I found it interesting that the giant war machine was named Moloch, not only because of that name’s tie to the Old Testament, but also because of its connections to child sacrifices, something which figures into this particular story, in an oblique way. It is also a sinister character that made its way into the TV-show Sleepy Hollow, and I am wondering if there is a greater connection to the Tenebrae.
The characters keep on coming in this particular story, but here we are focusing on characters not considered ‘main’ within the Bat-universe. I was surprised to see Alysia, where I thought Cassandra Cain could have made an appearance, since she is so loved by fans. Cass is part-Chinese, so perhaps thought was given to Alysia’s nationality (could it be Japanese? or is it Vietnamese?) and that she would be a better fit given the times and themes. Frankie instead of Kathy, and Stephanie Brown could have also entered this universe, complementing Tim Drake and the other members of the mainstream DC Universe Bat-family. It was fun to see Felicity Smoak make an appearance in this story and universe, and it convinces me even more that this is a series for fans by a fan!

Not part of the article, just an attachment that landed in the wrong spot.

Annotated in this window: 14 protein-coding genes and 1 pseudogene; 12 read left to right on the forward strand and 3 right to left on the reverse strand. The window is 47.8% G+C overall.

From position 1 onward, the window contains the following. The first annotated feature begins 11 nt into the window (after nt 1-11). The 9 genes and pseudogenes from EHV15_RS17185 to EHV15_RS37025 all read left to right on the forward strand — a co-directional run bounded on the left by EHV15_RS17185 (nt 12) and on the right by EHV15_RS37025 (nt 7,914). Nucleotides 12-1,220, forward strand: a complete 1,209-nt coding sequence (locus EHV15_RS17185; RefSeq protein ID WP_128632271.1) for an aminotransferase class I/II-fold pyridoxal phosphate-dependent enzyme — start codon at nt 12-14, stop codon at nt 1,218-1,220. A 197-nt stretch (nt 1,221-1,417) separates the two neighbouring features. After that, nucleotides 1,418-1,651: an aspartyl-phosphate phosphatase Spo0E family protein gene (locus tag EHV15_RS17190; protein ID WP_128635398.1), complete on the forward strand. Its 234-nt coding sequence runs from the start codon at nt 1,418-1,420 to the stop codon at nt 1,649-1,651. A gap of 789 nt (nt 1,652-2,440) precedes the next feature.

And while I do like that Cullen and Tim are brought into the Bombshells-fold, I do not think we need to weaken the female characters, however briefly, to prove that there are men afoot! Why does Harper call for her brother when she is in trouble, when she is there to rescue him and he couldn’t even save himself from Officer Daniels nor escape the orphanage on his own? It would have made more sense for Harper to call one of her female-companions for help!
I do have a problem with the lack of concern and protection of secret identities as seen throughout these three parts. Characters are easily revealed and even are so trusting as to say who they are and thus connect with another hero who is not even present. I do not think Kate would approve!
Finally, as a minor point, I found it really interesting that Bette says if Kate ‘has a failing…she’s careless with people. She’s careless with the people who love her.’ What a thought-provoking and insightful thing to say, and I wonder what the implications are surrounding this. Surely it means Bette to a certain extent, since Kate basically got rid of her as a sidekick, but it could also be talking about Kate’s relationship with Maggie, since she did leave her stateside.
Despite some minor story points that do not add positively to the overall presentation, this story is great, thoughtful, and consistent!